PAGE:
Perl Apache Recipe: Session Cookies in MySQL

Believe it or not. I could not google successfully for a minimal and coherent Perl solution for storing session information in a MySQL database. One that is actually working and has survived the Apache2/mod_perl2 version chasm.

Which obviously rules out MasonX::Request::WithApacheSession. That would be the minimal canonical way as it can be fully configured from the httpd.conf file. But to make this work, I would have to manage a local patch, something I'd like to avoid. So the next attempt is to fall back to good'n'old Apache::Session::MySQL and Apache2::Cookie.

Of course, everything can be eventually blood-squeezed from the man pages (the Apache2 stuff is subtly different from Apache 1), but for a middle-of-the-road problem like this I would have suspected not to spend several hours studying mod_perl2 API changelogs. Enough rant, let's reduce Internet entropy again.

The Database

In my setup I plan to use a cookie identified with SID to carry a session ID between server and client. And the plan includes this table in my database:

mysql> describe sessions;
| Field     | Type      | Null | Key | Default           |
| id        | char(32)  | NO   | PRI |                   |
| a_session | text      | YES  |     | NULL              |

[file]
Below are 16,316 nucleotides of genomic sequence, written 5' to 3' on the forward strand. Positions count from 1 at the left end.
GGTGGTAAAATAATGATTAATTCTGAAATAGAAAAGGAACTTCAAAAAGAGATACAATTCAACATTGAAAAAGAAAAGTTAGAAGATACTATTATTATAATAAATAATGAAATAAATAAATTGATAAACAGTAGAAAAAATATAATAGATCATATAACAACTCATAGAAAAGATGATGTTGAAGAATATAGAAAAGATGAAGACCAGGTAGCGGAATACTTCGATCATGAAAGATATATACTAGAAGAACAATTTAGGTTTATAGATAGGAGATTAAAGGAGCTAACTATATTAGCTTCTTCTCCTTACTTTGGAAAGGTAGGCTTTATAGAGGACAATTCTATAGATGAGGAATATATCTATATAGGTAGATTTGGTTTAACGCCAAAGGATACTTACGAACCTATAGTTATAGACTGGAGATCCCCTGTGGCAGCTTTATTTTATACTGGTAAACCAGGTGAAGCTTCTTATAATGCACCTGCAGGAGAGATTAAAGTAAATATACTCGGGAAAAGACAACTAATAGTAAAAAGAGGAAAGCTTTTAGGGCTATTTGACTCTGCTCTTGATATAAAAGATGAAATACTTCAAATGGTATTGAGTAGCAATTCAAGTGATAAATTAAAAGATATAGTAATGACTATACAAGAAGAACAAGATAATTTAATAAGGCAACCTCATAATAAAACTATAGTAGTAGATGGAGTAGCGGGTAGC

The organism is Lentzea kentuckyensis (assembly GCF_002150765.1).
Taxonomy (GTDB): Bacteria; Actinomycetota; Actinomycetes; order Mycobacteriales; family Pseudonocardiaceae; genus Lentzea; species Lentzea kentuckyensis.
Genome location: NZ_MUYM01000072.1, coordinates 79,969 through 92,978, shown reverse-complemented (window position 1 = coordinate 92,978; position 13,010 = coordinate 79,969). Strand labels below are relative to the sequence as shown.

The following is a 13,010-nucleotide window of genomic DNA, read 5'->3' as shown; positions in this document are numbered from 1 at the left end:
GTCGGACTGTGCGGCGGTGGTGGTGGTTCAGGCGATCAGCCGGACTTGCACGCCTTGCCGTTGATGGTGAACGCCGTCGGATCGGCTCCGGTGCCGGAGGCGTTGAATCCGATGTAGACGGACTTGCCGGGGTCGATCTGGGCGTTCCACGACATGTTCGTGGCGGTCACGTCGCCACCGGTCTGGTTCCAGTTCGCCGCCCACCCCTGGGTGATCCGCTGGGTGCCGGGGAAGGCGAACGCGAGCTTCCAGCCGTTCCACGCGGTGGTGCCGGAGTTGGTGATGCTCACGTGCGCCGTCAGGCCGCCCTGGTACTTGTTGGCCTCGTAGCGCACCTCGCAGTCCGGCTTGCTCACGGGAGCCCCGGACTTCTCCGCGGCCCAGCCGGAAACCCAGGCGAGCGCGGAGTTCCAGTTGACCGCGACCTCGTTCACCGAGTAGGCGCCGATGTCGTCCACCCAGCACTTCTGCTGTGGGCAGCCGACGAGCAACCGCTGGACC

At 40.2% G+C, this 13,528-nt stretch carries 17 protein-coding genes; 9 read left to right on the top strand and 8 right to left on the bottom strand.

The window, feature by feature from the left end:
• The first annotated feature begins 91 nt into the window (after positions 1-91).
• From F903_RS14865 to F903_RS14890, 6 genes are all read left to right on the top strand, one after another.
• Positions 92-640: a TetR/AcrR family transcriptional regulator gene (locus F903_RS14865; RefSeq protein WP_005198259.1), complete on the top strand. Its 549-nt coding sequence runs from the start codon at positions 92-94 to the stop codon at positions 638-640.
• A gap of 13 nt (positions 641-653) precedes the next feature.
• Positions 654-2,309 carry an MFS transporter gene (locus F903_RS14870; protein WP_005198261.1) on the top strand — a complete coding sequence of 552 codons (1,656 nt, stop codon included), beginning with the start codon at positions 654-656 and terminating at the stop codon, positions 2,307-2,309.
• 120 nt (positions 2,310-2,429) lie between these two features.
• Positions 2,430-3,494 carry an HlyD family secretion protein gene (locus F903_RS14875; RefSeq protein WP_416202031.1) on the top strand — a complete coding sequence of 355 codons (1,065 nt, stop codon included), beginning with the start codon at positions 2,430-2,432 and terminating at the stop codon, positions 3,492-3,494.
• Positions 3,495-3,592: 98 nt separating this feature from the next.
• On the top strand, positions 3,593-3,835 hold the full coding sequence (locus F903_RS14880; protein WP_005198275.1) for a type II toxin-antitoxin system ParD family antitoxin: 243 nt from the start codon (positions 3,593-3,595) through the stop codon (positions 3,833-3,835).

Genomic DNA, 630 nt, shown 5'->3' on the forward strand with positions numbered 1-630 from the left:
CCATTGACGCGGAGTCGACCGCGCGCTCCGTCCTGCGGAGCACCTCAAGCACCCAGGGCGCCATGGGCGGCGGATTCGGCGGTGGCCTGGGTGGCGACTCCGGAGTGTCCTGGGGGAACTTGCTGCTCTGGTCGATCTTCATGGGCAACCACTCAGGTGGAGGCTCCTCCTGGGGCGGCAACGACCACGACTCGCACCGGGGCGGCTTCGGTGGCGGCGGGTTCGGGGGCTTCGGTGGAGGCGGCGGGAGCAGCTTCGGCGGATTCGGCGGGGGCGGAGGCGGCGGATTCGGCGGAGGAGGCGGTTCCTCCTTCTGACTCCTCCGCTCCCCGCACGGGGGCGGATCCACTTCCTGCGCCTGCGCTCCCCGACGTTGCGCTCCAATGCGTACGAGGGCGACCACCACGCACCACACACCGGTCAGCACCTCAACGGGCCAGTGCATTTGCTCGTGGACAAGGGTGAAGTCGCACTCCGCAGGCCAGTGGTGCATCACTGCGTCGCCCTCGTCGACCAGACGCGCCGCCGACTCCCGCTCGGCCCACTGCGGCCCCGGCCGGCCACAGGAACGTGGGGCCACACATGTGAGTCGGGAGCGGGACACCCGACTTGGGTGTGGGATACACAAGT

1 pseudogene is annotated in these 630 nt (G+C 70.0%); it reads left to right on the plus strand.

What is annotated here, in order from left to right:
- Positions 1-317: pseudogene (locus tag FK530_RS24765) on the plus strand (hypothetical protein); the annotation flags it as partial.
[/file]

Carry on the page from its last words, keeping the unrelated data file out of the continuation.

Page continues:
| created   | timestamp | NO   |     | CURRENT_TIMESTAMP |

I normally also add an created column, so that it is easier to outphase obsolete sessions.

When you plan to store bigger things into a session, then maybe you should consider to use blobs of appropriate size. In Perl this is normally not a big issue as the thaw/freeze process is quite fast. The delay in writing this back to the relational database is more a limiting factor.

Cookie Handling

Cookie handling involves typically 3 things:

  • find the incoming cookie and extract the session ID,
  • check with the session table whether there is a session under this ID. Create one if not, and
  • generate a cookie with the same SID and appropriate path/expiry settings and add it to the outgoing HTTP headers.

The session itself is represented as %session hash to the application, written in Mason in my case. That will hold information from previous exchanges in this session. When you modify the session content, you should expect that it will be saved back to the database whenever that particular request is completed.

Autohandler Code

The following code segment could be placed with minor adaptions into an Apache handler or - sufficient for me - also into a Mason autohandler component. It should be executed before the application can take over:

# incoming cookie, find SID
use Apache2::Cookie;
my %in_cookies = Apache2::Cookie->fetch ($r);
my $SID = $in_cookies{"SID"} && $in_cookies{"SID"}->value;

# bind session hash
use Apache::Session::MySQL;
        eval {
            tie %session, 'Apache::Session::MySQL', $SID, {
               DataSource     => 'dbi:mysql:mydb',
                 UserName     => 'myuser',
                 Password     => 'mypwd',
               LockDataSource => 'dbi:mysql:mydb',
                 LockUserName => 'myuser',
                 LockPassword => 'mypwd' };
        if ($@ =~ /Object.*not exist/) {
            $SID = undef;
            redo TIEME;
        } elsif ($@) {
            die $@;

# bake the new cookie
my $out_cookie = Apache2::Cookie->new($r,
                   -name    =>  'SID',
                   -value   =>  $session{_session_id},
                   -expires =>  '+1H',
                   -domain  =>  '',